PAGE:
Differential invasion of a wetland grass explained by tests of nutrients and light availability on establishment and clonal growth

  • Maurer D
  • Zedler J
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Abstract

Phalaris arundinacea (Poaceae) is aggressively invading wetlands across North America. We tested the hypotheses that open canopies and increased nutrients facilitate vegetative establishment in the field, using a phytometer (6 rhizome fragments/plot. 24 plots/wetland). In each of three wetlands, phytometers received three levels of an NPK fertilizer or served as controls. Emergence and survival differed among sites (P=0.0005), but not due to NPK addition. P. arundinacea survival was highest in a wet prairie with a late-developing canopy, but limited by prolonged flooding in one sedge meadow and by an early-growing, dense plant canopy in a second. These patterns were explained in greenhouse experiments, where both flooding (P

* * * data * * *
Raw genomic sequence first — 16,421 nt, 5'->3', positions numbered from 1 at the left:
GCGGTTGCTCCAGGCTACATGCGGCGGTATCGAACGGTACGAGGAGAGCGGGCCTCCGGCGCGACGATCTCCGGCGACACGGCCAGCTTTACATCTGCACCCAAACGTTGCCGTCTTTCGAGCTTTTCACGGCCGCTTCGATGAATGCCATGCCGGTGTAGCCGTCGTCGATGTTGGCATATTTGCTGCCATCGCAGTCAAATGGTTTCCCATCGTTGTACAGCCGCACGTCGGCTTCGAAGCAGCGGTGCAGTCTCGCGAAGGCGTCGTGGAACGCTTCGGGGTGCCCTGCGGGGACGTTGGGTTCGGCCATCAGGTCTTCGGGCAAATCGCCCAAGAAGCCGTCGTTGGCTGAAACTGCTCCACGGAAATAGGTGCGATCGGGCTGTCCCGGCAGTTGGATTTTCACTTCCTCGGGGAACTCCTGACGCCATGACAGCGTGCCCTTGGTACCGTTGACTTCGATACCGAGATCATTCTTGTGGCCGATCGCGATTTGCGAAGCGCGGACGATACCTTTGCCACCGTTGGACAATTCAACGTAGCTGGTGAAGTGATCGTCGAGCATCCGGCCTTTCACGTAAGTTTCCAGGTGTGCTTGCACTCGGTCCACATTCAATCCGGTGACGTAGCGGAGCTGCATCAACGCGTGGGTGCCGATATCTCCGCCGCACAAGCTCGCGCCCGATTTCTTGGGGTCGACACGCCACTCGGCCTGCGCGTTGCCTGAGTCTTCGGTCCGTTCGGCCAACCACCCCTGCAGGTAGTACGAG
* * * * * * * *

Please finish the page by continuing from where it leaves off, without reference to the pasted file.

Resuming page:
Author-supplied keywords

  • Greenhouse experiments
  • Invasibility
  • Phalaris arundinacea
  • Plant canopies
  • Plant traits

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Authors

  • Deborah A. Maurer

  • Joy B. Zedler

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